Ever wonder what makes some college students more likely to hook up compared to others? Researchers from The Miriam Hospital's Centers for Behavioral and Preventative Medicine claim they have associated certain behaviors with a woman's likelihood to engage in casual, no-strings-attached sexual encounters.

"Focusing on any one area of influence fails to capture the complicated matrix of forces that influence young adults' relationship decisions," said lead author Robyn L. Fielder, M.S., a research intern at Miriam Hospital.

The research team led by Fielder interviewed 483 incoming female college freshmen each month for a period of eight months. Participants were asked a range of questions dealing with their own sexual behavior, their personal attitude towards "hooking up," alcohol and drug use, religious beliefs, self-esteem, and high-risk behaviors.

Out of all the possible behavioral outcomes, researchers found that each woman's probability of having previously engaged in a loose sexual encounter before college was the looming indicator in their analysis. Marijuana's adverse effect on judgment and inhibition was also a telltale sign.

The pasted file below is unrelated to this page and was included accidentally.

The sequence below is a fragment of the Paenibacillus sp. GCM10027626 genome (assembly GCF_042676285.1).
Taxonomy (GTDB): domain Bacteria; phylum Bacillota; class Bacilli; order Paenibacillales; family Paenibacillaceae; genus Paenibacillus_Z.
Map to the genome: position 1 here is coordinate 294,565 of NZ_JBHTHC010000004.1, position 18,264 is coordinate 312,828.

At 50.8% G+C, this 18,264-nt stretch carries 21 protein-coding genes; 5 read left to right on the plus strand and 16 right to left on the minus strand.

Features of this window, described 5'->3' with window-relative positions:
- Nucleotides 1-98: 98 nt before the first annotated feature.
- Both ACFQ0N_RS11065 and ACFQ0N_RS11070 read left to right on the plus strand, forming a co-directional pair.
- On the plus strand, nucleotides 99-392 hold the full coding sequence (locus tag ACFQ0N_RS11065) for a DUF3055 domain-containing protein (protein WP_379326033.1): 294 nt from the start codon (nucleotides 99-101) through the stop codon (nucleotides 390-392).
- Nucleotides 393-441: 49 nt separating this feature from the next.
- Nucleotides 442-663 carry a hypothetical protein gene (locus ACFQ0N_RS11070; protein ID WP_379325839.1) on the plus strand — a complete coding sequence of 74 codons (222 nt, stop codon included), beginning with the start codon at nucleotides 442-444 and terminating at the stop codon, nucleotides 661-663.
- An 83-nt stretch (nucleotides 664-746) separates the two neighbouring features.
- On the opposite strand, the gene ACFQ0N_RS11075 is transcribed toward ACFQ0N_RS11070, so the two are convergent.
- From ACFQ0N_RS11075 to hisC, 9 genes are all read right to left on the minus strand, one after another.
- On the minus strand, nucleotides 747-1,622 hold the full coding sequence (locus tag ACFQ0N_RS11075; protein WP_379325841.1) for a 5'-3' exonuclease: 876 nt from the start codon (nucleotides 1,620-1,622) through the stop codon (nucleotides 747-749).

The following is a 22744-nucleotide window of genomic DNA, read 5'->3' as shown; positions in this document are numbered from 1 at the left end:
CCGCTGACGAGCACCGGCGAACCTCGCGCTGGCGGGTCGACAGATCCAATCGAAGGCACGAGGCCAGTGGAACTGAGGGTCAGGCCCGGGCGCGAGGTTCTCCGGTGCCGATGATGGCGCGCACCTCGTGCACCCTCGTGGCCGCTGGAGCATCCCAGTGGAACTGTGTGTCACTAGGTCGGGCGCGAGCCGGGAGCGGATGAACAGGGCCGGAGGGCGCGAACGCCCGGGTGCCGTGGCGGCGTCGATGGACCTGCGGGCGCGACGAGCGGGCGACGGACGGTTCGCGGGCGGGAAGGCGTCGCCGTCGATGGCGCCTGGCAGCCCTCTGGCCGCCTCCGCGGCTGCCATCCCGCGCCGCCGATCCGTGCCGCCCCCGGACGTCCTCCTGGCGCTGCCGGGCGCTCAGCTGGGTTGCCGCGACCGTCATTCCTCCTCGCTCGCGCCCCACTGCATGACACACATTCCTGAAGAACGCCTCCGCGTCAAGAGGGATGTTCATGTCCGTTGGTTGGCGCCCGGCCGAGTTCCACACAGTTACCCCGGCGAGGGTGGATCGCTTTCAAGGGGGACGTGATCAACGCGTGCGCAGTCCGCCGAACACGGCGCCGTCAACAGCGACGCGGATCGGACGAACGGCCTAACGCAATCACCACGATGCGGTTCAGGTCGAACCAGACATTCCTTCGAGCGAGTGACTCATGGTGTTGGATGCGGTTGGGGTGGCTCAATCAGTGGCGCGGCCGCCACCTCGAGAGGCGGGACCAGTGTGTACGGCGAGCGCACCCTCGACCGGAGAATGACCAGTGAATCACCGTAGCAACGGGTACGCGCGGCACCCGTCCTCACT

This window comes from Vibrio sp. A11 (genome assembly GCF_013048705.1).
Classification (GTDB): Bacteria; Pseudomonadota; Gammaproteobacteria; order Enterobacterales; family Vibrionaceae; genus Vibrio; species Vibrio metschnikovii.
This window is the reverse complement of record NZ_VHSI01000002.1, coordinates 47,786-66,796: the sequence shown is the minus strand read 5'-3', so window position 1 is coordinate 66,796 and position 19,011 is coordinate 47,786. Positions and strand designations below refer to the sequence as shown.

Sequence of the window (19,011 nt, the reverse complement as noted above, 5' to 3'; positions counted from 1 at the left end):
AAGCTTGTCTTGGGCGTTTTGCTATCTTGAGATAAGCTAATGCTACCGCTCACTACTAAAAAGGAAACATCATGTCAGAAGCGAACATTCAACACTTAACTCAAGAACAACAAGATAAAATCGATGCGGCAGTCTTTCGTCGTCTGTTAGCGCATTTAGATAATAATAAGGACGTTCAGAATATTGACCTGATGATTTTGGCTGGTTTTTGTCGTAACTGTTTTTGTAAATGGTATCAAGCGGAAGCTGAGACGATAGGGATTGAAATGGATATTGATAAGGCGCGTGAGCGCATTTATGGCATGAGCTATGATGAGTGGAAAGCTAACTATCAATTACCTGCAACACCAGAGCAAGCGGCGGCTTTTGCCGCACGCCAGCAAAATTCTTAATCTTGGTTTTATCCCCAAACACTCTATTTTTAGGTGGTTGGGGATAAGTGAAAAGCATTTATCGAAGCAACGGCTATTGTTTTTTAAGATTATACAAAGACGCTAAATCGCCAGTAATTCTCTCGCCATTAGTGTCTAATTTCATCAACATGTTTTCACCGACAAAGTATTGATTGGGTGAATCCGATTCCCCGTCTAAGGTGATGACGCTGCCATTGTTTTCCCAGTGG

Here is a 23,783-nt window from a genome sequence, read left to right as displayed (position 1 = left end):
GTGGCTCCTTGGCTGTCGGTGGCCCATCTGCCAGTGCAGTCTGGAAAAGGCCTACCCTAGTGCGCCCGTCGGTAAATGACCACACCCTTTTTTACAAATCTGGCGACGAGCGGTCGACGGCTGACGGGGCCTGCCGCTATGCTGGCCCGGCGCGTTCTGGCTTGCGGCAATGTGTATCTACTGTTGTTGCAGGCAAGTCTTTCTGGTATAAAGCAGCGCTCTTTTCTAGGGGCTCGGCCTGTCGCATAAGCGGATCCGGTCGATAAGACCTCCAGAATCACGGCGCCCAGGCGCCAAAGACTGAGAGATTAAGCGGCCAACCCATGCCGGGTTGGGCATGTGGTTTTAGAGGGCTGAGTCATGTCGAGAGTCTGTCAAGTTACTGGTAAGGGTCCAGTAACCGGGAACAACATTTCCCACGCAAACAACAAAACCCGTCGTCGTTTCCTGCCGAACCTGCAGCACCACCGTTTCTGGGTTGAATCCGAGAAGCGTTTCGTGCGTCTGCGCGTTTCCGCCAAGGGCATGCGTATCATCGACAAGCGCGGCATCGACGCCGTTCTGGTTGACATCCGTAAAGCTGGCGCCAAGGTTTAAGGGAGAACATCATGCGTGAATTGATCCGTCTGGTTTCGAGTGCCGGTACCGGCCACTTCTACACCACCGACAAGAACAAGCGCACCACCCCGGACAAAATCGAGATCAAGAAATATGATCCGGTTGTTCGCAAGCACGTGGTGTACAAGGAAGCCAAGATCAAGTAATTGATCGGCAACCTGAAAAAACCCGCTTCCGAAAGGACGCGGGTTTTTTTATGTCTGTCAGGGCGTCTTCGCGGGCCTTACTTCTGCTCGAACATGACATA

"Our findings suggest hooking up during the first year of college is influenced by pre-college hookups, personality, behavioral intentions, the social and situational context, family background and substance use patterns — particularly marijuana use," explained Fielder.

"These findings suggest that women's hookup behavior during the first year of college may influence their hookup behavior later in college. That's why the transition to college is an important time for health care professionals to provide sexual health information and resources to help women make informed choices."

Research presented at the 107th Annual Meeting of the American Sociological Association dealt with college students losing respect for peers who hook up too much. The findings of this analysis suggested that 48 percent of college student are likely to judge both men and women who have a long list of sexual partners.

"Given the potential for negative emotional and physical health outcomes as a result of sexual hookups, including unplanned pregnancy and depression, it is important to identify the factors that influence hookup behavior," Fielder concluded.